Executive Summary Capability for Change Survey 2022

Running this survey has given us some important insights on the state of change management as a valuable service within organisations facing unprecedented levels of change.

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Running this survey has given us some important insights on the state of change management as a valuable service within organisations facing unprecedented levels of change. 

Our main conclusion from this data is that change management as a service to the business is still in its infancy, as indicated by the low scores across all the assertions. As a community of senior leaders and change professionals we never reached a score of 80% for any of our answers, either how we felt or what we thought. 

The data evidences concern that whilst we are making changes that are aligned to our strategic objectives, we are not optimising our portfolios and we don’t believe that we are prioritising our changes. We do not believe that the volume of change we are undertaking is manageable, so we need to address what we select and how much we select to change.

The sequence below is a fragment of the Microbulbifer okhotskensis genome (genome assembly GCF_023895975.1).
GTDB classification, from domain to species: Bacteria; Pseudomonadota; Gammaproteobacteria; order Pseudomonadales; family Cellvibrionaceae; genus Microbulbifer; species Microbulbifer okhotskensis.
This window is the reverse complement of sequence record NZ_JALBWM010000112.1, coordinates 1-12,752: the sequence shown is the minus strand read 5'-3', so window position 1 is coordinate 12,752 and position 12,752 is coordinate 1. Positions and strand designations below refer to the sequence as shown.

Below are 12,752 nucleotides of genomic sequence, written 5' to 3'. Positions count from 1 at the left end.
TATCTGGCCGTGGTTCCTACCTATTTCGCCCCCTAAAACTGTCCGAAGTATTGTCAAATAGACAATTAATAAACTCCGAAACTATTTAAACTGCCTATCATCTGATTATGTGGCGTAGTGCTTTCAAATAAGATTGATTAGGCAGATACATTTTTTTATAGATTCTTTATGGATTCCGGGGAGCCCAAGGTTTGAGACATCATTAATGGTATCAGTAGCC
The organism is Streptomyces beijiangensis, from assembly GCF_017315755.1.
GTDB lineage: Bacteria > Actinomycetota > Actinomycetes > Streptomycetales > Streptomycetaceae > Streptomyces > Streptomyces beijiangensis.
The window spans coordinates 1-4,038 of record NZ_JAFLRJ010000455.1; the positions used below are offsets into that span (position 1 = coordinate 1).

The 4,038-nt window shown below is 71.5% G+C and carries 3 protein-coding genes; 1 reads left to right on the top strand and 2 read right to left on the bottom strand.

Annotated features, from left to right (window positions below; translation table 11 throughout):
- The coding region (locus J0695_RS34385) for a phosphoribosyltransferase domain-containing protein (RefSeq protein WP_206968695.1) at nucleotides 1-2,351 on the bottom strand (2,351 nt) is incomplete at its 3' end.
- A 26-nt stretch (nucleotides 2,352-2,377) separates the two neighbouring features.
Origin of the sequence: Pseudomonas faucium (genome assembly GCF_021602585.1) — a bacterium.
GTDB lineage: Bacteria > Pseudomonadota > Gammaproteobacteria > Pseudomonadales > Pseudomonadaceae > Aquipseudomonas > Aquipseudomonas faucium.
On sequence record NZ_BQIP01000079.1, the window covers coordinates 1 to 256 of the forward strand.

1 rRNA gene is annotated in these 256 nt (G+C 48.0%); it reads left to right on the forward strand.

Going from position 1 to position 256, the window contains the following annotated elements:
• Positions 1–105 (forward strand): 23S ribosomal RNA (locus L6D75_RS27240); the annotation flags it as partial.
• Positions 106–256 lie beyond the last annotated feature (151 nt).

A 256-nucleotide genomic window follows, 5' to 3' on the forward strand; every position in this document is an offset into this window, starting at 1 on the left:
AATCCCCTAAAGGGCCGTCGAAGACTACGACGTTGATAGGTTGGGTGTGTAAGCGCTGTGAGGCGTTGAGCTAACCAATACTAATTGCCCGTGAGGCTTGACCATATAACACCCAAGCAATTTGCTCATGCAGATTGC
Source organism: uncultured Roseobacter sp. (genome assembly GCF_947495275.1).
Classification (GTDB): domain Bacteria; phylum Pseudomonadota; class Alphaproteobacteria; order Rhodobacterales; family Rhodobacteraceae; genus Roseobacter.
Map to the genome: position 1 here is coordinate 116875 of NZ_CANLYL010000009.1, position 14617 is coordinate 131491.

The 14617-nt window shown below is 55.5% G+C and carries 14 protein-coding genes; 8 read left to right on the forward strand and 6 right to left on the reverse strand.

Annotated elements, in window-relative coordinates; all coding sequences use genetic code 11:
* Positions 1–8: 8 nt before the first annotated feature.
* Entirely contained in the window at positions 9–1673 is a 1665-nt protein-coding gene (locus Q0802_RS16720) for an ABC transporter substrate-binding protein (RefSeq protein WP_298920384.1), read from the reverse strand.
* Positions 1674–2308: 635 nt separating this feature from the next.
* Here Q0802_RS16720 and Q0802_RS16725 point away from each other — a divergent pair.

We don’t believe that those impacted by change always know that change is coming, and we are not supporting staff who are struggling to cope. We haven’t universally adopted best practice approaches for change and we people do not understand or value what change management skills are.

There are pockets of good news appearing throughout the data, and we have highlighted these as we strongly believe we must build on what has been achieved so far by celebrating what we have achieved.